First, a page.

Just some of the ways the government is trying to deflect blame for its own Covid failings

'The Conservatives' continued attempt to shift blame away from themselves...appears to be a blatant attempt at absolving themselves of responsibility'

Following the revelation that one in five care home residents have been infected with coronavirus, which in turn has led to an estimated 20,000 fatalities, Boris Johnson was asked to give an explanation as to why care homes had been so heavily impacted by the crisis.

Johnson, rather than taking responsibility, suggested that it was the care homes and the carers themselves that were at fault. He claimed:

“One of the things the crisis has shown is we need to think about how we organise our social care package better… We discovered too many care homes didn’t really follow the procedures in the way they could have”.

Understandably, the claim was met with condemnation and dispute from care home officials and carers alike. Vic Rayner, executive director of the National Care Forum, said: “Care providers have moved to adopt new procedures consistently, at pace and with integrity”.

Despite Matt Hancock’s prior insistence that a ‘protective ring’ had been placed around care homes, official government guidance had initially suggested that it ‘was very unlikely people receiving care will become infected’ and this led to perceived inaction from the government on areas such as PPE and testing.

Evidence suggested 25,000 hospital patients had been discharged into care homes without any testing, it wasn’t until 15 April– about a month after lockdown began – that Hancock would implement testing for all care homes residents and carers. How can care homes be responsible for such a delay in policy implementation?

The trend of diverting blame by the Conservatives has appeared twice more in only the last week. Writing for Left Foot Forward, Deputy General Secretary of Prospect, Garry Graham, highlighted how the government was attempting to blame the civil service for its bungled response to the pandemic.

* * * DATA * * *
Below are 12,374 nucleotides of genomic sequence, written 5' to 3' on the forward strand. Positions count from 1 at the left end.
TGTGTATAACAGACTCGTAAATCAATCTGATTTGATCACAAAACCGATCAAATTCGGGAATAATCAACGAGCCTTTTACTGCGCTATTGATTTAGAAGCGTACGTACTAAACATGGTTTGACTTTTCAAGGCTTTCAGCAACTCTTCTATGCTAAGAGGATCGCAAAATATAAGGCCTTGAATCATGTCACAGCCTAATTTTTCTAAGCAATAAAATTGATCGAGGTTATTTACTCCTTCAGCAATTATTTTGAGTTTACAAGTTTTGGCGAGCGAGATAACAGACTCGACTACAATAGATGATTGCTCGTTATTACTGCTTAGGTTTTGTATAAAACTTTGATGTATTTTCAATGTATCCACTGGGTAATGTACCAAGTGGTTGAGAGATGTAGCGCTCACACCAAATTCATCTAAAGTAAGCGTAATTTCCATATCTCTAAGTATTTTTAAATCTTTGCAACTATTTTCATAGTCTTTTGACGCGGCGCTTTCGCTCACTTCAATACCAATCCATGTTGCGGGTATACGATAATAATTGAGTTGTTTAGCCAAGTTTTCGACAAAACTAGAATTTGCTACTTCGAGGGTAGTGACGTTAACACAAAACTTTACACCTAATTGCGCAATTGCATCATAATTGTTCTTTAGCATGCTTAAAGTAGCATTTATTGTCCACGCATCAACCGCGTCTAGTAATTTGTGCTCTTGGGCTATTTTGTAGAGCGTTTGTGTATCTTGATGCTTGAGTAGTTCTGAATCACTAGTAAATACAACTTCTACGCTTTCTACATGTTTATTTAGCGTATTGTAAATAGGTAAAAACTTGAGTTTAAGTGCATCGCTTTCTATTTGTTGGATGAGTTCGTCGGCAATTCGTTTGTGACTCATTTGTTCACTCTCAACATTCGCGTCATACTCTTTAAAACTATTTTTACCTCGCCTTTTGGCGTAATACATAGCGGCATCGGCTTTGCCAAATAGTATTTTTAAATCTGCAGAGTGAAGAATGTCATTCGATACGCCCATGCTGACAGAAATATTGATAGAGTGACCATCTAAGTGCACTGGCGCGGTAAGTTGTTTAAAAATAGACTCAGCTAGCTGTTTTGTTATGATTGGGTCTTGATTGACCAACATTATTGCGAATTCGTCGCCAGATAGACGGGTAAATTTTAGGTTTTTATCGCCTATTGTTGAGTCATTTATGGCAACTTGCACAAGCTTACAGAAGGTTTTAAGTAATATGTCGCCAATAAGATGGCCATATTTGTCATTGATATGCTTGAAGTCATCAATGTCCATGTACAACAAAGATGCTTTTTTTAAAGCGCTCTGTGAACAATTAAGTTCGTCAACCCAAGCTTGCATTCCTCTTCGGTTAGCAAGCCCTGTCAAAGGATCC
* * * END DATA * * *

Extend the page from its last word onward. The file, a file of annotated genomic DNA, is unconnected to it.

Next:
Similarly, children’s minister and Tory MP, Vicky Ford was accused of stoking ‘ideological war’ when she accused poorer parents of using their child’s “free school meal vouchers for alcohol and non-food products”.

Commentators and supermarket workers were quick to point out that the vouchers could not be used for undesignated materials and that furthermore, Ford’s claims were based off anonymous, unverified sources from May.

Ford’s claim came after the government was forced into issuing the vouchers over the school holidays following the successful campaign of footballer, Marcus Rashford. Rather than accepting responsibility for the government’s unwillingness to implement the voucher scheme, Ford appears to suggest abuse of the vouchers by those who need them, a potential diversion tactic and callous insinuation that vulnerable parents are at fault as the Conservatives are subjected to disapproval.

Attempted diversion of blame to the vulnerable is nothing new. Following the Grenfell Tower Fire in 2017, Jacob Rees-Mogg suggested that the tenants were responsible for their own deaths after exhibiting a lack of common sense. This was following the revelation that widespread government cuts and inadequate safety measures had made the building a ‘death trap’.

In a similar vein, Johnson, when he was editor of The Spectator, commissioned a piece which suggested Liverpool fans were responsible for the Hillsborough Disaster:

Liverpudlians see themselves whenever possible as victims… [There is} No excuse for Liverpool’s failure to acknowledge the part played in the disaster by drunken fans who mindlessly tried to fight their way into the ground”.

Johnson and The Spectator’s victim blaming would be proved inaccurate in 2016 when an inquest concluded that supporters were unlawfully killed due to grossly negligent failures by police to fulfil their duty of care.

The Conservatives’ continued attempt to shift blame away from themselves; often on to those most impacted by a tragedy, appears to be a blatant attempt at absolving themselves of responsibility.

A sparking of an us vs them perspective, which suggests that those in a position of vulnerability are to blame, rather than the government and authorities whose job it is to protect them. It must not be fallen for.

Jamie Beauvais writes on topics such as societal betterment and wealth disparity.

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